Fats, oils and greases foul up sewage treatment plants so much that new state and federal laws now regulate their discharge.

For the past few years, I have been teaching a plumbing engineering class at Harold Washington College in Chicago. The class is made up of students who are designers, engineers, sales representatives and contractors.

Every so often, I like to assign homework that gets the brain thinking. Last week, I asked the question, "What is the state limit of FOGs in the sanitary waste?"

The e-mail between the students was hot and heavy. What are FOGs? The question asked about the limits, but the students had no idea what FOGs were.

The question was not intended to stump the students. I just got carried away with the alphabet soup we use in the trade. If you have ever installed a restaurant or commercial kitchen, you have probably heard of FOG. If not, you probably don't have a clue as to what it means.

FOG is not a weather condition that reduces visibility to nothing. FOG stands for fat, oil and grease. It is what we see discharging to the drain in a commercial kitchen. The fats, oils and greases are so nasty in fouling up sewage treatment plants that the states and federal government regulate the amount of FOGs that can discharge to the public sewer system.

Of course, the primary means of preventing FOGs from passing into the public sewer is by the proper installation of a grease interceptor. The key word is "proper." Within the past 10 years, the requirements for grease interceptors have changed. Most of the plumbing codes have changed, as well.

One of the primary concerns was that grease interceptors were not intercepting the grease. High amounts of FOGs were detected in the public sewer. There was a very good answer to this -- we were allowing the majority of the grease to bypass the grease interceptor. Not only were we allowing it to bypass, most of the plumbing codes in the country required this type of installation.

You may be asking, "What do you mean?" If you ever sit and watch the operation of a commercial kitchen during heavy business hours, you will find that the majority of grease in the restaurant is first washed down into the food waste grinder. The second largest amount of grease passes through the dishwasher discharge.

The change in the plumbing codes now permits a food waste grinder and a dishwasher to discharge to a grease interceptor. Before you can connect a food waste grinder to a grease interceptor, the manufacturer of the grease interceptor must recognize such a design. All of the manufacturers that I checked with require a solids interceptor to be installed with the grease interceptor. This is to reduce the amount of solids accumulating in the grease interceptor.

Flow Control

Another change, more a clarification, is the installation of the flow control device. For many years, plumbing contractors would not bother to install the flow control device on the grease interceptor. The reason for not installing it, or removing it, is that the flow control is subject to stoppages. There is no denying that the flow control can have an increased number of stoppages, however, it is an easy stoppage to clean.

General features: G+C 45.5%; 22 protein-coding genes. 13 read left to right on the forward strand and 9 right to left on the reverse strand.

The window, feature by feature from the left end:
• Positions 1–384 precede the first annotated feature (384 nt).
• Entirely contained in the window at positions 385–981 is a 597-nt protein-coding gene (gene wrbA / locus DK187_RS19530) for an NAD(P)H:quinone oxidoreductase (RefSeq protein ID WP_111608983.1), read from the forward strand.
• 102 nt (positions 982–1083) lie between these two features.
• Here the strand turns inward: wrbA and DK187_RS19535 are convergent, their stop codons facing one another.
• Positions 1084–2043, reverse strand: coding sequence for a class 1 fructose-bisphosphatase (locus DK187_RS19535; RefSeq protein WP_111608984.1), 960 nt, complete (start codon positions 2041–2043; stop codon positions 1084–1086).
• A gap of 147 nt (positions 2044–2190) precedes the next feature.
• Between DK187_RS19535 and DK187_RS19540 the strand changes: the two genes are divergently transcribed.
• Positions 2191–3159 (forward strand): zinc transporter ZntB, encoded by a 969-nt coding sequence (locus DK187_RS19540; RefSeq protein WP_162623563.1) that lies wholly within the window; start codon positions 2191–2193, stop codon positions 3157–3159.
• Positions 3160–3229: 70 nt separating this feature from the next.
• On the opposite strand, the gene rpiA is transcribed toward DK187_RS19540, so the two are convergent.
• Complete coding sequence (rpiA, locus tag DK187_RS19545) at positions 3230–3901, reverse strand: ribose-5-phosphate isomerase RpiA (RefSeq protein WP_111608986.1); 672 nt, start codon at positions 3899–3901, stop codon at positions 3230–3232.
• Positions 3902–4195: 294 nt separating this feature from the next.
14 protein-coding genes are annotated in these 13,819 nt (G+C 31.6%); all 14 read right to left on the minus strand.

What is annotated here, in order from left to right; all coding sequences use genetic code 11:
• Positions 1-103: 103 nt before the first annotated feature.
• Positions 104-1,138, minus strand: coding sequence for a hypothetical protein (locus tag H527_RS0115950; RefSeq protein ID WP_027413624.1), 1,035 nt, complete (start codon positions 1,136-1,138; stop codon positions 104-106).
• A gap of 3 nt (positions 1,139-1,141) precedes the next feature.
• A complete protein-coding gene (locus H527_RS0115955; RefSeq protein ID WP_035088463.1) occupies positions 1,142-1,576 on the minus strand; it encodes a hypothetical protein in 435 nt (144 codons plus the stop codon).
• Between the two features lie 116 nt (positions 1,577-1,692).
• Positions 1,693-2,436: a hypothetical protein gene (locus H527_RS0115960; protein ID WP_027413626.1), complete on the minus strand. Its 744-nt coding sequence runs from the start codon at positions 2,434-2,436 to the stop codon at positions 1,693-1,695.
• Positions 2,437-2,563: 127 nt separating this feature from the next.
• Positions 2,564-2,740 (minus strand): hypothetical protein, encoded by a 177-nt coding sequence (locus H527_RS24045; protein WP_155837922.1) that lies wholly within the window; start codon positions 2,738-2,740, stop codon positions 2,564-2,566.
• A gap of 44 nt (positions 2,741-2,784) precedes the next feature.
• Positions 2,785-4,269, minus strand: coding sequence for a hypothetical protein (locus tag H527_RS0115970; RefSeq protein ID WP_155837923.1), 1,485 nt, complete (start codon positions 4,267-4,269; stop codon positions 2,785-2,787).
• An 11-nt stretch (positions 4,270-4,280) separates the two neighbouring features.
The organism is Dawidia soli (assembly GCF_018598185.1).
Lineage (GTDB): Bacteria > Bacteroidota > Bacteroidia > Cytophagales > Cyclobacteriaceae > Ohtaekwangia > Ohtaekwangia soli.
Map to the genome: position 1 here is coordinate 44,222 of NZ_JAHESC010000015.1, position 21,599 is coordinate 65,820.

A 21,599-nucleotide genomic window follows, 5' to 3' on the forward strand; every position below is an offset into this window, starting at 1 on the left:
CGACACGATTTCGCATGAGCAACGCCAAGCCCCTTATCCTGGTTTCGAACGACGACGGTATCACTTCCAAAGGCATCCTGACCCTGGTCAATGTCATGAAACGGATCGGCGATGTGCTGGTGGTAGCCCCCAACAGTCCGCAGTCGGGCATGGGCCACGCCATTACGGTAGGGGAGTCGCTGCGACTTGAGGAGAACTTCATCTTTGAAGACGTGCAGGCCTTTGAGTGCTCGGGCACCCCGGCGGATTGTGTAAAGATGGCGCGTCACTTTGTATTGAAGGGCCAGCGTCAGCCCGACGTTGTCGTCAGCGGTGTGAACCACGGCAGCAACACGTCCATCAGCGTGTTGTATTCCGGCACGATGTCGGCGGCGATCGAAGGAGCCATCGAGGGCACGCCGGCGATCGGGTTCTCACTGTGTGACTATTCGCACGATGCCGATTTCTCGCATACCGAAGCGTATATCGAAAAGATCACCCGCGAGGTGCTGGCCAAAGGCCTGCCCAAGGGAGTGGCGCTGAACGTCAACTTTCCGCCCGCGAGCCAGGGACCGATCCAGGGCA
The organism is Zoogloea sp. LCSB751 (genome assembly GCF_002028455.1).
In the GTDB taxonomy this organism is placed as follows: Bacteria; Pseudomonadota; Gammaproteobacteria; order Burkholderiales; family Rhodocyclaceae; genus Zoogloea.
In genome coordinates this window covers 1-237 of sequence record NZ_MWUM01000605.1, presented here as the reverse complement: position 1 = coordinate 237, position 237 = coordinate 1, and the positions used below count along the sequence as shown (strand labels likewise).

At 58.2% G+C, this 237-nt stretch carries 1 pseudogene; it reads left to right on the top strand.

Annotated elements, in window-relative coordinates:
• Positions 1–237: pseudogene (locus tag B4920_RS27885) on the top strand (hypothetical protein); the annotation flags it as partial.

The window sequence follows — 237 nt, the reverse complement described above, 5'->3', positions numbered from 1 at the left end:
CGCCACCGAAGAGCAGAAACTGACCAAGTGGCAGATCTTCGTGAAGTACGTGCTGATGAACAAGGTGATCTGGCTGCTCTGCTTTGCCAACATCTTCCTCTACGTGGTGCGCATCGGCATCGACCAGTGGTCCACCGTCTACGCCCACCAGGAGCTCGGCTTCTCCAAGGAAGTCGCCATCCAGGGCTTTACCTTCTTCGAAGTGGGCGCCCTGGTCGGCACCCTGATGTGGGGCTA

The other concern with the flow control is the vent pipe. While it is called the flow control vent, it really is not a vent at all. The opening is to allow air to enter the flow control. The air in the water helps to break up the grease, allowing for separation in the grease interceptor. Some manufacturers are now equipping their grease interceptors with an air admittance valve. This makes a lot of sense since the AAV will allow air into the flow control, yet it will prevent any odor from emanating into the kitchen area.

One of the problems that has occurred in the past has been the "undersizing" of grease interceptors. Contractors have felt pressure from restaurants that they don't have any grease, hence, they don't need a large grease interceptor. When the grease interceptor could not keep up with the flow, the contractor resorted to the removal of the flow control. With the flow control removed, the flow was too fast through the interceptor, allowing the majority of the grease to bypass the interceptor.

So heed the advice of the manufacturers, don't undersize the grease interceptor!

Rather than a simple grease interceptor, I would recommend that you sell your customers on the latest advance, a grease removal device, or GRD. A new standard, ANSI/ASME A112.14.4, regulates these devices.

GRDs will automatically remove the grease from the grease interceptor. The standard requires the grease to be 95 percent water-free or straight grease. The grease can be sold to a grease renderer for a higher price when presented water-free.

With a GRD, a restaurant does not have to worry about scheduling the cleaning of a grease interceptor. Of course, most restaurants think that a grease interceptor only has to be cleaned every six months. Then they wonder why they are having problems with the grease.

The biggest problem that owners have with a GRD is the initial price. But, in the long run, a GRD pays for itself. With a GRD, all the restaurant needs to do is periodically replace the jar that collects the clean grease that is removed from the interceptor.

Whether it is a plain grease interceptor or a GRD, be sure that the unit has been rated by PDI. This is the organization that certifies grease interceptors. This assures you that the interceptor will work. It is also the first thing lawyers look for when there is a grease interceptor failure.

As far as location, I like to place a grease interceptor as close as possible to the source of the grease. The further away the grease interceptor, the more likely you are to have problems with the drain.

Oh, getting back to that homework question, the maximum amount of FOGs permitted to discharge to the public sewer is 100 mg/l (often referred to as parts per million). None of the students got the right answer.